What’s hot and what’s not in Asia? The results of BHN’s most recent survey of the hotel investment community show that Southeast Asia (SEA) remains the darling of the region, Japan continues to steadily improve, and expectations for India have certainly gotten better.
The first survey question measured the economic outlook for Asia’s two largest countries (China and India), Europe, and the United States. When compared to today, nearly two-thirds of survey respondents believe that India’s economy will be trending up in January 2015 – a substantial increase for India compared to last year. The mood in India has not been positive the past few years, and this represents a substantial shift in expectations. According to Vijay Thacker of Horwath HTL – India, “Business confidence and sentiment in India has changed very positively, with a forward looking and stable government voted into power in May 2014. A single party majority for the first time since 1989 spares the nation from the restrictive travails of coalition governments. Business fundamentals and need for cross-border and private sector investment remain strong, and revival of investment interest is already evident.” 60% of respondents thought the economy would be flat or trending downward in China in January 2015. The United States remains mostly positive, while expectations in Europe were the lowest of the four regions measured.
The results reported for all six countries/regions surveyed were somewhat or very confident that hotel investment opportunities over the next 12 months will be greater than they were in the past 12 months.
Similar to last year, 93% of the survey respondents are either very or somewhat confident that the hotel investment opportunities in SEA will increase. While the overall outlook is positive, the political reality of SEA countries makes it difficult to generalize such a broad region. According to Robert Hecker of Horwath HTL, “SEA is generally a mixed bag, due mostly to the variety of political situations.”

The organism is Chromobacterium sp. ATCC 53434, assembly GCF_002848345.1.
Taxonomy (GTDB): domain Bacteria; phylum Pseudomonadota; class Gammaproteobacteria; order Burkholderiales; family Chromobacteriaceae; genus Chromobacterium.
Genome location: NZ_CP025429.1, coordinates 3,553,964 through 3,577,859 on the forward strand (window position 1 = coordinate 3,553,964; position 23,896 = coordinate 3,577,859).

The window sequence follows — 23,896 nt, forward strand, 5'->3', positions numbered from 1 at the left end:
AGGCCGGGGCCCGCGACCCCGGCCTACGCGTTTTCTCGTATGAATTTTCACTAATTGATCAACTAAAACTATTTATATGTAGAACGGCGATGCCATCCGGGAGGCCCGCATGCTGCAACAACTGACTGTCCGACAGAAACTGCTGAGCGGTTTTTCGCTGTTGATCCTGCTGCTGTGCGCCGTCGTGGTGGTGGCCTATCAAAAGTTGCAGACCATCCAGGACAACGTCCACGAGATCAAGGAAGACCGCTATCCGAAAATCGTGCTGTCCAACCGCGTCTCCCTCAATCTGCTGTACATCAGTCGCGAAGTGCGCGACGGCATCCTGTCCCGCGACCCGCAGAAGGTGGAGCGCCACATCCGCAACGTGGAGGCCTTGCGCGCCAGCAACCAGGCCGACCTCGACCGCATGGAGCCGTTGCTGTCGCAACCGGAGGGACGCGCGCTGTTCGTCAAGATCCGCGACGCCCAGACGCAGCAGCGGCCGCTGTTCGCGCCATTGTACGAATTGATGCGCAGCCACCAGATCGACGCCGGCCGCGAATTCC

SEA is followed by Korea at 84%, Japan at 80%, India at 78%, Australia/New Zealand at 77%, and last but not least, China at 67%.
Kavin Bloomer of Morgan Stanley sums up hotel investment opportunities very well by saying, “Our focus on core hospitality product in Asia’s top three or four cities will continue. However, as supply for acquisitions decreases, more investors will naturally broaden their search horizons. Some Southeast Asian destinations offer higher yield and value-add opportunities, and investors short to medium term sentiment for these markets should remain confident over the next 12 months.”
Interest in China may be lessening, as an Asian investor shared his view on China for the short-term by saying, “We see a hotel oversupply in China, especially in the luxury sector and subsequently, we have decided to freeze all hotel related projects until the tide turns.”
Development will continue across the region, according to the survey results, with the majority of respondents expecting an increase in monies for new hotel construction in 2014 compared to 2013 overall.
SEA was by far the most optimistic, with 84% of survey respondents expecting an increase in money available in 2014, followed by India at 67%, and Japan at 61%. On the other hand, China was the least optimistic, with 28% actually expecting a decrease in monies provided when compared to the prior year.
Regarding India, Thacker commented, “The confidence level for new hotel investment opportunities will improve as the sector sees better performances in the second half of 2014 and recent supply gets absorbed more effectively.”
Both Hecker and Bloomer expressed some optimism about Japan for 2014 and beyond. Hecker stated, “Japan is now fully recovered, business activity is strong, and the reduced value of the Yen is attracting a lot of regional tourists.”
Bloomer advised, “There are many factors that are driving a new level of interest in Japan: strong hotel operating metrics, encouraging economic indicators, market liquidity, availability of low cost debt, the 2020 Olympics, the potential for casino development, etc. On the other hand, land prices remain high and construction costs have been on the rise since the end of 2011. As such, my expectation is that new hotel construction in Japan will increase, but perhaps only marginally over the next couple of years.”
HOT SPOT CITIES
Lastly, in terms of “hot spot” cities for hotel investment in 2014, the top three cities identified in the survey were Singapore, Jakarta, and Tokyo. Last year, in the same survey the top three cities were Jakarta, Yangon, and Manila.